Mike Greenberg thought the gesture was eloquent, but in the end he agreed with Mike Golic that the walkout would have no effect. The fans really aren't going to turn their backs on baseball. Sure, some will, as there are many who won't support a perpetual loser. Fair enough. But for the rest of us who don't want to throw out the experience of sharing a great game through the generations of our families, we're stuck. Sure, we could switch allegiance to an out-of-town team, but it's not easy to travel hundreds of miles to a game and it's not a guarantee that you'll be able to get tickets. Put simply, you're stuck with the bad ownership for as long as they decide to own the team. You'll go to the games because you like the sport and because the opposing team might have some good players, but you're experience will be a relatively numb one.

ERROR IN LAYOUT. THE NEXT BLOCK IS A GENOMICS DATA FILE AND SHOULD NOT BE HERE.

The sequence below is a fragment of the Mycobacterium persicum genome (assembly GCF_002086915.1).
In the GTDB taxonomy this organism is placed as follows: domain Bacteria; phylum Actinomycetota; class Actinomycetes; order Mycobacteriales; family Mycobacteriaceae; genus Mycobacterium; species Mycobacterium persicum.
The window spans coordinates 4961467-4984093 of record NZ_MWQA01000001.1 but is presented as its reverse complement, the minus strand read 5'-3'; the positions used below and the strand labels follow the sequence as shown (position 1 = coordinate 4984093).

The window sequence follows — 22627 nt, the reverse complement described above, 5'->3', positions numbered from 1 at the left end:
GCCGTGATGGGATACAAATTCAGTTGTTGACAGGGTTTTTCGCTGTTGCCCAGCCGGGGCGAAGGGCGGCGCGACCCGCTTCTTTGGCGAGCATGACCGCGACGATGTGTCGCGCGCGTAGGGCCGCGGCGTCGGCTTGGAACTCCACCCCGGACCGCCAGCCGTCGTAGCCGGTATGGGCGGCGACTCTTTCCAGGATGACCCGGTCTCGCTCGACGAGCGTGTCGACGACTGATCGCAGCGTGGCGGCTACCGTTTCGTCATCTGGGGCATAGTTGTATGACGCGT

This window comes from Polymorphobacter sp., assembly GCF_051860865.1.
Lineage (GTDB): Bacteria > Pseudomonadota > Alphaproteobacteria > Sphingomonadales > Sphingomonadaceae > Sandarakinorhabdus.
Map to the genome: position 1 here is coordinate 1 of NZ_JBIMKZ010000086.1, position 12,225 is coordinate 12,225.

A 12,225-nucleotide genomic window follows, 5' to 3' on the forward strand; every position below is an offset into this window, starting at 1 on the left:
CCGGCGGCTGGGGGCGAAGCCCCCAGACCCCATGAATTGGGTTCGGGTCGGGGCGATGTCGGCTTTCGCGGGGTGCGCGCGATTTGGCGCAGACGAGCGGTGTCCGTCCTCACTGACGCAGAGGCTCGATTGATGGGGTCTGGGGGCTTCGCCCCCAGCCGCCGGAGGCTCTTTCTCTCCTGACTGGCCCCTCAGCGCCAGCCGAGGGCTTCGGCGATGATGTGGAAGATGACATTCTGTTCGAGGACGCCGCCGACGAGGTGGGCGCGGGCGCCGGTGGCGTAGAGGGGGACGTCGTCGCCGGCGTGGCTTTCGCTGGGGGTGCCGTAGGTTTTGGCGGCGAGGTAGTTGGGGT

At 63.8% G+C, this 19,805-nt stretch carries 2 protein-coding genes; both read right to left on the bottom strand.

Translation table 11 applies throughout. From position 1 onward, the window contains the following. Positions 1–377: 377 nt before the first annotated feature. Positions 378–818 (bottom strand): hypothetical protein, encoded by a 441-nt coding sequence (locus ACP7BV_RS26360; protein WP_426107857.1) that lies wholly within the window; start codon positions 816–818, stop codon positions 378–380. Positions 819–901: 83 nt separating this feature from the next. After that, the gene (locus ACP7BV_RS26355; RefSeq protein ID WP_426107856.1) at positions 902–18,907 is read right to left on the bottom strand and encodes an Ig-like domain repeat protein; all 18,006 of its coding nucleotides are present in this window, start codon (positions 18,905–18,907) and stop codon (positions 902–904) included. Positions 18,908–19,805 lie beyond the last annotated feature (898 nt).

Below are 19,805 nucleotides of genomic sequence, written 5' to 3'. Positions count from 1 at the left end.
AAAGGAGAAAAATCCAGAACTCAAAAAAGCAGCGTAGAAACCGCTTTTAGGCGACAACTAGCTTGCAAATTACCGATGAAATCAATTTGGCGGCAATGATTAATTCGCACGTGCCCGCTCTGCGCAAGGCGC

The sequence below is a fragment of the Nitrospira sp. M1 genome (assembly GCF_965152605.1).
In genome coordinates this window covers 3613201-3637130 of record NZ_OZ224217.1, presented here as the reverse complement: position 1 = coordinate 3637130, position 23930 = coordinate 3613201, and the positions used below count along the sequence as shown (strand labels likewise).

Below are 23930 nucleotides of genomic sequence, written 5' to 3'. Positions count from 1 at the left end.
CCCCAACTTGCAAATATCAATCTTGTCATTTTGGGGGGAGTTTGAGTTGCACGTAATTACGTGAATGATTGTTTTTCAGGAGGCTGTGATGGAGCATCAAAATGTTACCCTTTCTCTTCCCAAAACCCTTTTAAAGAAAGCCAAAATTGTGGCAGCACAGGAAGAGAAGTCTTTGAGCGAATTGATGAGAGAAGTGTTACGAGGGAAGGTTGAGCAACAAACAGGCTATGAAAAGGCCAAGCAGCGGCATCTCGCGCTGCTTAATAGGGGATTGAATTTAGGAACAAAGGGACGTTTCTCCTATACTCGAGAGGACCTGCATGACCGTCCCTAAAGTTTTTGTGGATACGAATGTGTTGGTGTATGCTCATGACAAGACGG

And that's just plain unfair. I won't argue the merits of whether pro sports are a "business" according to the U.S. Supreme Court and, as a result, deserve the protections they get as monopolies, but I will argue to the Lords of Sports the point of fundamental fairness -- it just isn't fair to Royals' fans or Raiders' fans or even Phillies' fans (the last 2 seasons and 1993 notwithstanding, as the past 22 years under the current ownership has been a painful experience for the most part) that they have to suffer with unsuccessful ownership for years on end. The fans should have some say, shouldn't they? Or, if they shouldn't have those rights, shouldn't the sport as a whole have some say so as to police its trademark and the quality of the game? Shouldn't they say to Kansas City, "hey, you've had your shot, ownership, but now it's time to sell the team. Auction it off, get New York investment bankers in a bidding war for a new toy, sell it for hundreds of millions, but sell it and let someone else try to run the team. Someone who, as a qualified bidder, will agree to increase the team's payroll well past the Florida Marlins' "Loria" line of $15 million to the average of the league within three years of owning the team. Someone who will have to sell the team if they don't have a certain amount of winning seasons over a certain period of time.